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Njea 2013 social skills slideshare

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Participants will learn a variety if strategies to provide social skills instruction to children with autism spectrum disorders that can be incorporated immediately in their classrooms.

Participants will learn a variety if strategies to provide social skills instruction to children with autism spectrum disorders that can be incorporated immediately in their classrooms.

Published in: Education, Health & Medicine

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  • 1. Social Skills Instruction for Students with Autism Spectrum Disorders Nicole Coneby, LSW, BCBA Assistant Director Beautiful Minds of Princeton director_familyservices@comcast.net www.beautifulmindsofprinceton.com
  • 2. Layman’s Definition A developmental disability that: – appears during the first 3 years of life. – a spectrum of abilities that range from mild to severe – mainly affecting in areas dealing with: • social interaction • communication • leisure or play skill Each child is different and presents a different combination of symptoms and severity
  • 3. What It Is and Isn’t Autism is: • A disorder that lasts throughout the lifespan. • A disorder to which there is no known cure. • A spectrum disorder that manifests in each individual differently. Autism isn’t: • A disorder that should bar a student from an education. • A disorder synonymous with intellectual disability . • A disorder that prevents students from acquiring academic abilities.
  • 4. Possible Things You May See • • • • • • • • • • Hard to distinguish fiction/reality Special interests Enjoys routines Difficulty reading social cues and body language Can be perfectionist about work products Rigid, inflexible thinking Planning ahead difficult Difficulty generalizing Sensory issues (hyper/hypo) Visual/Auditory processing
  • 5. Possible Things You May See • • • • • • Can have high levels of stress/anxiety Difficulty reading others/expressing emotions Perspective-taking difficulties Literal thinker Trouble with the gray areas (black/white) Strong moral code/sense of justice
  • 6. Positive Descriptors • • • • • • Honest Reliable Determined Dedicated Great memory Attention to detail
  • 7. Abilities Strengths: – – – – – – – – – Numbers &/or Math Memorization Routines Pay close attention to detail Concentrate for very long periods of time on one thing Typically visual learners Reading (decoding) Honest/genuine Perfectionist Weaknesses: – – – – – – – – – – Appropriate language Impulsive Reading comprehension Social skills & comprehending social cues Inflexible Sensory processing Eye Contact Play skills Obsessive Sometimes delayed reactions This is not an exhaustive list and each child has different strengths and weaknesses
  • 8. Social Skills • Social Stories • Direct Skill Instruction • Hidden agenda (discuss body language) • Fade support as soon as possible to decrease dependence • Foster appropriate peer and staff social interactions • Find out what they are good at and use it to their advantage (e.g. have student read to the class)
  • 9. Social Skills Training • Some programs out there… – Hidden Curriculum (Brenda Myles Smith) – Social Stories (Gray 1994) – Social Autopsies (Richard Lavoie) – Comic Strip Conversations (Gray 1994) – Mind reading (Howling et al.) – I Laugh (Michelle Winner) – Parent Coaching (Steven Richfield)
  • 10. Before You Start • Ask yourself the following questions – What skill deficit is the student displaying? • Performance Deficit- (won’t do problem)- the student knows how but does not use the skill. • Fluency Deficit- the student needs practice using the skill to demonstrate competence. • Acquisition Deficit - (can’t do problem)- the student does not know how to use the skill. • Maintenance or generalization problem - the student demonstrates the skill appropriately in some, but not all settings. – What behavior do you want to teach the child in place of the deficit?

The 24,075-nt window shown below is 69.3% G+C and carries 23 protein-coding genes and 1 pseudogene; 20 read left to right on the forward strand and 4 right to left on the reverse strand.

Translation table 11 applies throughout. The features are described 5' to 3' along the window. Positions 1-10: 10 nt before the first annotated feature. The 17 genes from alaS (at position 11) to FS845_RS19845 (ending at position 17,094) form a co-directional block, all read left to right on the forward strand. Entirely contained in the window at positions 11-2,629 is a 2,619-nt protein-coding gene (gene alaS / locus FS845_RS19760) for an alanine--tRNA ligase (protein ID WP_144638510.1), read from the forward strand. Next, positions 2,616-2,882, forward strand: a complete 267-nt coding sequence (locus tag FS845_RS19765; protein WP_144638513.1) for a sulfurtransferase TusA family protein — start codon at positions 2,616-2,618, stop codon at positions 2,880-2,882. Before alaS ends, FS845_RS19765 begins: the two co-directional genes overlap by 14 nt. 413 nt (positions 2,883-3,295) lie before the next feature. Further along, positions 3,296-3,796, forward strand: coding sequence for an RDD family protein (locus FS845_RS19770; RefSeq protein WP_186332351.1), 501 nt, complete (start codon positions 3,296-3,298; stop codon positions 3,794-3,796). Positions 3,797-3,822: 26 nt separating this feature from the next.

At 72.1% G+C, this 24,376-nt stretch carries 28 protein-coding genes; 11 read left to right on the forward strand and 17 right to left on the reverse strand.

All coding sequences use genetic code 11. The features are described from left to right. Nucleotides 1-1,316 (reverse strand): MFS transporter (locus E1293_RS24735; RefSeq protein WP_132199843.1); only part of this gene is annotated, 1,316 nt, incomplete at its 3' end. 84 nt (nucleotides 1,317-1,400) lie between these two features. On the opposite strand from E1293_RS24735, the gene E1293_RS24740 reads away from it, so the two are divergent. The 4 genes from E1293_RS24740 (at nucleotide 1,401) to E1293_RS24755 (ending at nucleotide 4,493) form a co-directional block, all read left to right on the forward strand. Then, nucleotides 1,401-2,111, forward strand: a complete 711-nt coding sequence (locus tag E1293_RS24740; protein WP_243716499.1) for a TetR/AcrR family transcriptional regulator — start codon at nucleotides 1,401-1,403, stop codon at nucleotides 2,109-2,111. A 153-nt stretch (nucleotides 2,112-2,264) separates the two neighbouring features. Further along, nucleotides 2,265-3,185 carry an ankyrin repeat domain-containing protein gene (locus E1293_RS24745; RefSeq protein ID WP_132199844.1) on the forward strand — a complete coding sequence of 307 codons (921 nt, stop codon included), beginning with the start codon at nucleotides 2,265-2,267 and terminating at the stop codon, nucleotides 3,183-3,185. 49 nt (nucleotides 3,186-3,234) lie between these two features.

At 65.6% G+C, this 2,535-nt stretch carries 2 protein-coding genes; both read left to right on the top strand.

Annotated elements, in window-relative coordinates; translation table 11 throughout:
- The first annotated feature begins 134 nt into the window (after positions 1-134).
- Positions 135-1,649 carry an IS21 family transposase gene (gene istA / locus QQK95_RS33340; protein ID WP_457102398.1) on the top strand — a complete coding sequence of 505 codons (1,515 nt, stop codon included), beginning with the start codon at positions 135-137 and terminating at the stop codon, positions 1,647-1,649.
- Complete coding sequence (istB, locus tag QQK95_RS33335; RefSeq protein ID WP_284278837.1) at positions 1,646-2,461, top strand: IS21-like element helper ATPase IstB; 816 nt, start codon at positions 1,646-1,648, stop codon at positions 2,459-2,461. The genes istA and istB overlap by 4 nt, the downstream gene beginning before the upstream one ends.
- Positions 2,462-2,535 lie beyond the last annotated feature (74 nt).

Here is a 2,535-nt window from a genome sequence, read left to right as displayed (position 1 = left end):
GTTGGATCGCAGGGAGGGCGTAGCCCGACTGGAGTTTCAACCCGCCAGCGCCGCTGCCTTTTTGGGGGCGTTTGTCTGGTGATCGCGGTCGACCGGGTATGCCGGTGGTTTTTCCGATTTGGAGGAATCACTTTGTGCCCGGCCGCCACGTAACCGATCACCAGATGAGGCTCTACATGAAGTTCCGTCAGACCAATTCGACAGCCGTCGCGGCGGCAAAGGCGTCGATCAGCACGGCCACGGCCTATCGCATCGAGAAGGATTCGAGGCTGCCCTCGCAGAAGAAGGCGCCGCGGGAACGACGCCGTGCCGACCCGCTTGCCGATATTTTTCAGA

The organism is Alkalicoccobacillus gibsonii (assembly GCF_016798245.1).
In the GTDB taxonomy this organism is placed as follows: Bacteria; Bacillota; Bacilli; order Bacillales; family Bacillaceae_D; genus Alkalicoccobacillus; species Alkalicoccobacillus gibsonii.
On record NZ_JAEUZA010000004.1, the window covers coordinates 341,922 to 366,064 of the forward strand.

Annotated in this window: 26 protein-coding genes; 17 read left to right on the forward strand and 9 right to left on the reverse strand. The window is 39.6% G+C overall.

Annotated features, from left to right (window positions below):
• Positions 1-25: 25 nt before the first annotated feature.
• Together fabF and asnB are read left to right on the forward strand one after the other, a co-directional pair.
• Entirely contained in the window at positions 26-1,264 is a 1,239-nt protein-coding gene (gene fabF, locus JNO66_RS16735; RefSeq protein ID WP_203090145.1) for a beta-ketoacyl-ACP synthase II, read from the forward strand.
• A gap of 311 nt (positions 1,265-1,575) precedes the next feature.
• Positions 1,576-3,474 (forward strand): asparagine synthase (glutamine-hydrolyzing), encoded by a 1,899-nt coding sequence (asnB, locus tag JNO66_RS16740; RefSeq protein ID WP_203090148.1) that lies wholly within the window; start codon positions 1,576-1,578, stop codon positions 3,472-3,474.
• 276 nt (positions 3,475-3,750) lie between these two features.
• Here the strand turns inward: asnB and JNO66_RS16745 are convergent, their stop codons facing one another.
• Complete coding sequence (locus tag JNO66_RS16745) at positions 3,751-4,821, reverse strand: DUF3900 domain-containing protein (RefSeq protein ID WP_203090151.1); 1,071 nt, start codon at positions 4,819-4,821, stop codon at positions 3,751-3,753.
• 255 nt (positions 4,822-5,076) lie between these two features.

• 11. Skillstreaming • This is a program developed by Ellen McGinnis & Arnold Goldstein (McGinnis & Arnold, 1997) • This includes – – – – Explanation of the skills steps Modeling Role playing with feedback Practice of the newly learned skills inside and outside the group
  • 12. Direct Social Skills Instruction Key components of effective social skills instruction: Define the skill Model the skill (example & non-example) Role-play Feedback Another way to view it: 3-D approach Discuss Demonstrate and Do (from Behavior Therapy Associates)
  • 13. Direct Instruction • • • • Think of a specific skill (e.g. greeting, dealing with anger, etc) Break down the skill into steps (task analysis) Teach each of the skills Generalize across settings, staff, materials
  • 14. Following Directions 1. Listen carefully to the instructions 2. Ask questions about anything you don’t understand 3. Repeat the instructions to yourself (or the person) 4. Follow instructions From Skillstreaming task analysis of Following Directions pg. 95
  • 15. Modeling & Role-Play • Modeling – Show the correct way and the incorrect way – Modeler should “talk aloud” about the steps they are taking • Role-play – Give students the opportunity to practice the skill – Be as realistic as possible in creating situations
  • 16. One Way to Do It • Have modeler talk aloud/demonstrate steps, but “forget” one • Students job to figure out what step was missed/done incorrectly • Can use a checklist to aid student’s in identifying missed/incorrect step
  • 17. Coaching • Coaching & Cueing – Preemptively prompt as much as possible – In a situation, try and remind the student what options they have available. – Incidental Teaching – Social Autopsy- take what happened and discuss or dissect it
  • 18. Feedback & Reinforcement • Feedback – Peers and staff should give feedback on what the role-play participants did well and areas for improvement • Reinforcement – Behavior specific praise (“That was a great job remembering to raise your hand”, “I like the way you came and asked me for help”) – Provide reinforcement as soon as possible after the appropriate behavior – Make sure the reinforcement is personally meaningful to the individual